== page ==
Hello everyone! I am finally back and in this civilized life again. Though my living wasn't really that primitive. It is true that at the New England Literature Program, telephones, ipods, computers and whatever else was prohibited and physically taken away from me. So that made things very interesting. As sad as it was to miss the rest of my world, it was easier to concentrate on the present moment, because really, there wasn't anything I could do about the situation and where I was, so I just entered full speed and at full charge. The result was a gradual and total evaluation of myself, my beliefs, goals, values. I feel like this program and the experiences, the people, the way I was included and became a vital part of the community, helped me understand my worth. I can now try to describe myself in words, I know what I am good at and what I like to do. The mystery of poetry has been slightly cleared up for me, and now I am gradually accumulating a collection of memorized poems in my head. I hope to make that a regular activity. It really gets me excited about the literature and life, as corney as that sounds. I'll try to illustrate the trip for you, but the best pictures will come later. I have to get them developed.
Our van there stopped a lot, and so we were late, but as opposed to the others that HAD to get to the hotel, we saw some cool things.
Remember how excited I was about the vans spelling out University of Michigan on their sides? Well this is all we got.
Scooby-doo type scary house.
The first week, they taught us how to use a map and compass and then drove us in little groups very far away from the camp, early in the morning, and told us to get back to camp. I was very surprised, though some kids new about it. So we were dropped 12 miles away and walked the whole way through forests, down roads and through peoples' property. It was crazy, and every once and a while a truck or car would pass us, heavy with other NELPers, screaming at us in triumph while we trudged so tiredly down the road. It was a great experience though. Here we are sitting exhausted 2 miles before we get back to camp.
Acca and I in celebration.
Then we had a story telling circle, describing our feats. One team brought pockets full of spent machine gun shells.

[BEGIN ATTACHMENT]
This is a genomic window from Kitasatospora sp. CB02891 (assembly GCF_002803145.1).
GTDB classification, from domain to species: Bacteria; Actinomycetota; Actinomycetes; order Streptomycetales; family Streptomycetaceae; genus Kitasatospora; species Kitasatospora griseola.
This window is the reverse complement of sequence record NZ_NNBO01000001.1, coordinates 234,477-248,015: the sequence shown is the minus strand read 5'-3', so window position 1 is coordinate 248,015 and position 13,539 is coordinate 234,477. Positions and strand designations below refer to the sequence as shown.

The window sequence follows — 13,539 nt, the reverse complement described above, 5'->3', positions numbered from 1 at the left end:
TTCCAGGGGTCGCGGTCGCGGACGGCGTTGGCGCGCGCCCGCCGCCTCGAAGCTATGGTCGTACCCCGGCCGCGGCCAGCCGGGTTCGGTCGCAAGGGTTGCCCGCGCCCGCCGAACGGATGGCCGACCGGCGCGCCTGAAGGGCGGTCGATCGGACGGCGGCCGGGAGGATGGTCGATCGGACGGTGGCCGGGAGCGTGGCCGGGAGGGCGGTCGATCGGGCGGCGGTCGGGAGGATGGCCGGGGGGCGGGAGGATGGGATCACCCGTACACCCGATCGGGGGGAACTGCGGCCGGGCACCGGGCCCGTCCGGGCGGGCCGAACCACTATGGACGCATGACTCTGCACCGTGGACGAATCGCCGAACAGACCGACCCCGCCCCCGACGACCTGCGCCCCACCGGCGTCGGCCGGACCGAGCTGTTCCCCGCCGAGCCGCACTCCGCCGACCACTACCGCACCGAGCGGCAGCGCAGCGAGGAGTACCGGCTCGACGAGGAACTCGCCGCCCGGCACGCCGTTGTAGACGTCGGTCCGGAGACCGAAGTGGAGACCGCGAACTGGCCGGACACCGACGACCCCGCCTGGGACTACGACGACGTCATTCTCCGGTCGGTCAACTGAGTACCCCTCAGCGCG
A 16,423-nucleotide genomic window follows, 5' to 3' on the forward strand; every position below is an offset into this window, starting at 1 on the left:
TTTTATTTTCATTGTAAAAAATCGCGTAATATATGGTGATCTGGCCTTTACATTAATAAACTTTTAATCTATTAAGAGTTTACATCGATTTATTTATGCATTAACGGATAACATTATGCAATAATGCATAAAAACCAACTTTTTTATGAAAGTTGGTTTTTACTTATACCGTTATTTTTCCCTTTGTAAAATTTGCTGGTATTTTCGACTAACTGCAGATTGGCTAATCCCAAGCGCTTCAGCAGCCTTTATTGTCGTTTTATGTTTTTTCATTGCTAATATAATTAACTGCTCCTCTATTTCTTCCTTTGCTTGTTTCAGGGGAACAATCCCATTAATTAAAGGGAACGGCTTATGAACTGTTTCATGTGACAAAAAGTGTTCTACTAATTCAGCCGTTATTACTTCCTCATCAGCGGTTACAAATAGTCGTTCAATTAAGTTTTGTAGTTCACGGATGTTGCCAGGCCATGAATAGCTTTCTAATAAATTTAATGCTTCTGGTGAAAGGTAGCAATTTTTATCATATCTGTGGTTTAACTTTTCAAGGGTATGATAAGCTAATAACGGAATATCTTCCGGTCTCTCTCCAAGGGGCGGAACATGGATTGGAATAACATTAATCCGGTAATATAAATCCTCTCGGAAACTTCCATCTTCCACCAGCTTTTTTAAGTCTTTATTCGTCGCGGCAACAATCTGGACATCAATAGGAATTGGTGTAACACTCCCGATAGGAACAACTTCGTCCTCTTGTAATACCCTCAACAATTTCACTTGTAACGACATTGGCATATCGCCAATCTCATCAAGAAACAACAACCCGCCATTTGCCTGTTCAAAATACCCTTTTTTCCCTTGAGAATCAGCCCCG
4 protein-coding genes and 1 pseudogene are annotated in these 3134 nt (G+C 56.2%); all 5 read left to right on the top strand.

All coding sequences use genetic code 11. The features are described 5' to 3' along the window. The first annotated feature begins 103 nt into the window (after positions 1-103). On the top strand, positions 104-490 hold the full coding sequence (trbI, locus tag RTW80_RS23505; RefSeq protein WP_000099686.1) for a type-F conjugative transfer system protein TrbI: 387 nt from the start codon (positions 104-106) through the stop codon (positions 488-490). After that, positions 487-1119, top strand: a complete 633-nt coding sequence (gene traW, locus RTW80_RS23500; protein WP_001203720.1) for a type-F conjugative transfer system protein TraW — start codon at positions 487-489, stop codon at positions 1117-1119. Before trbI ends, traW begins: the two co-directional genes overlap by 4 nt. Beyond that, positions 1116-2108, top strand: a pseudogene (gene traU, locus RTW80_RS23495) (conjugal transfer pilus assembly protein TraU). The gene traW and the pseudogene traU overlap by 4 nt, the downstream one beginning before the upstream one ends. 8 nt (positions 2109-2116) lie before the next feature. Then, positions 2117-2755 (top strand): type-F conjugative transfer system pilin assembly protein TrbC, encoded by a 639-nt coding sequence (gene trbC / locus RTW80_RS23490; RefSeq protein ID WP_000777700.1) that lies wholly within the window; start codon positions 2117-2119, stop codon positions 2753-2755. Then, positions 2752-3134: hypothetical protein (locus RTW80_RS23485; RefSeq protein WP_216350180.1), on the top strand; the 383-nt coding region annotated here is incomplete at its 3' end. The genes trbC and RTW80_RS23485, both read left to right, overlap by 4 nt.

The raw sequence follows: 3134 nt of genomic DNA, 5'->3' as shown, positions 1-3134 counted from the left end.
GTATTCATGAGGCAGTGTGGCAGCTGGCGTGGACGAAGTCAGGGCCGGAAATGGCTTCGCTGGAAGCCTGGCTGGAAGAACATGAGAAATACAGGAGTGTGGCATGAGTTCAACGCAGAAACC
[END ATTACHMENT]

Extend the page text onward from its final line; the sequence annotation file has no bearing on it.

A few days later, we had a day hike up Burnt Meadow Mountain, and had lunch at the top. This is Bryan Kelly, who took russian in school and we spoke a lot in secret.
Coming down steep terrain.
The next trip was an over night hike up a mountain to the summit. This is Sanjay. It rained the whole 36 hours we were there and then for 5 days after that. Did i mention it rained for 3 days after we got to Maine?
Nels, one of the instructors. I won't even get started on this incredible person.
Eating dinner, wet and cold.
What the evergreen forest looked like. The other photos are of the hardwood tree layer of the mountain.
And here is Kevin right at the timberline. The rain produced zero visability, but it was almost surreal and neat that way.
Back to camp, i don't have many pictures of it. But this is the dock, and I bathed here everyday, and didn't shower for 3 weeks. By the end of the trip, it was covered in water from the rain raising the lake's water level.
The Next trip was to Acadia, a national park-island where we camped on very nice campgrounds. People described this place as a vacation trip, and small groups broke up to go see things all over the island. It was wonderful to see the ocean.
That evening we climbed an incredibly precipitious mountain in about an hour, using all of these rebar steps and handles drilled into the rock. Crazy.
And then we journaled. Obviously, we were very serious about our journalling!
The next night i had my lobster that i paid for months in advance. I also finished off 5 other lobsters. My fingers were wrinkled from the lobster juice.
This is a very very good friend of mine now, Rachel, and an instructor, Alistair, who was a student at Nelp a few years ago.
Journaling about my own islanded place. If you remember my germany experience, I described that i am on an island when I go for walks, which is all i did in germany and do every saturday morning in Ann Arbor
Rachel and John's art project. Framing nature. Is it art? There was a long discussion.
So THEN later that week we went on an extreme hike in the northern Maine wilderness. It was crazy. Stream crossings and shit, just like Ryan is doing here. He was a staffer too, and from West Virginia.
Serious bug protection.
Eating lunch or something.
with packs on.
Here, good Kate is drinking from a Natural Spring. Delicious!
we selpt in some shelters on this pond.
and walked around on such platforms to protect the marshes.
BEAUTIFUL weather the next day. Lots of hiking around looking at stuff.
Here is a dragonfly metamorphosizing from the larvae. Can you see whats going on? Its weird. The dragonfly is hanging upside down, coming out of its former skin/life. It was dragonfly birthday or something, because we watched lots of these things happen.
The Moose has become one of my favorite animals, without a doubt! Wow they are so so so cool.
Tomorrow i am flying to DC to visit my friend Gabby, but after that, I will show you the rest of my pictures! I have great film ones i need to scan.
Drawn out goodbye: